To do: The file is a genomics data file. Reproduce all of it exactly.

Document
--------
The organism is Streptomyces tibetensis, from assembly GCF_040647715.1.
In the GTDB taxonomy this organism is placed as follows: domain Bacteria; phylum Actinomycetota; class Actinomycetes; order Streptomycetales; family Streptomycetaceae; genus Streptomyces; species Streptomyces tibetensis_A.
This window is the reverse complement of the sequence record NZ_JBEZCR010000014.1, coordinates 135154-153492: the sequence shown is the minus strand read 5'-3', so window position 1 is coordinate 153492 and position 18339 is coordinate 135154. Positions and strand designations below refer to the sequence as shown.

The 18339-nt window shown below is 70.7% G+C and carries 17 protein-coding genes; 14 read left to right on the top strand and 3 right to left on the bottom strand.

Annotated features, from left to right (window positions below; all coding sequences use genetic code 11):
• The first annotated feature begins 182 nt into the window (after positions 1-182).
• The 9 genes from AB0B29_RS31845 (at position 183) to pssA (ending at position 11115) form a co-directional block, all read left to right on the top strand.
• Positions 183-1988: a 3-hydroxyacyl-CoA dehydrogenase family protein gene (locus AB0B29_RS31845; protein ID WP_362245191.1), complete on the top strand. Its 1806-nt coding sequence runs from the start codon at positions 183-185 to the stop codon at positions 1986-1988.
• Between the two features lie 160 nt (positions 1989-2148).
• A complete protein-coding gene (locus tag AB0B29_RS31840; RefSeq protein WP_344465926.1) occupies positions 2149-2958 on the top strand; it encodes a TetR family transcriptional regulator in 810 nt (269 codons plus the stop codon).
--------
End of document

The organism is Streptomyces tibetensis, from assembly GCF_040647715.1.
In the GTDB taxonomy this organism is placed as follows: domain Bacteria; phylum Actinomycetota; class Actinomycetes; order Streptomycetales; family Streptomycetaceae; genus Streptomyces; species Streptomyces tibetensis_A.
This window is the reverse complement of the sequence record NZ_JBEZCR010000014.1, coordinates 135154-153492: the sequence shown is the minus strand read 5'-3', so window position 1 is coordinate 153492 and position 18339 is coordinate 135154. Positions and strand designations below refer to the sequence as shown.

The 18339-nt window shown below is 70.7% G+C and carries 17 protein-coding genes; 14 read left to right on the top strand and 3 right to left on the bottom strand.

Annotated features, from left to right (window positions below; all coding sequences use genetic code 11):
• The first annotated feature begins 182 nt into the window (after positions 1-182).
• The 9 genes from AB0B29_RS31845 (at position 183) to pssA (ending at position 11115) form a co-directional block, all read left to right on the top strand.
• Positions 183-1988: a 3-hydroxyacyl-CoA dehydrogenase family protein gene (locus AB0B29_RS31845; protein ID WP_362245191.1), complete on the top strand. Its 1806-nt coding sequence runs from the start codon at positions 183-185 to the stop codon at positions 1986-1988.
• Between the two features lie 160 nt (positions 1989-2148).
• A complete protein-coding gene (locus tag AB0B29_RS31840; RefSeq protein WP_344465926.1) occupies positions 2149-2958 on the top strand; it encodes a TetR family transcriptional regulator in 810 nt (269 codons plus the stop codon).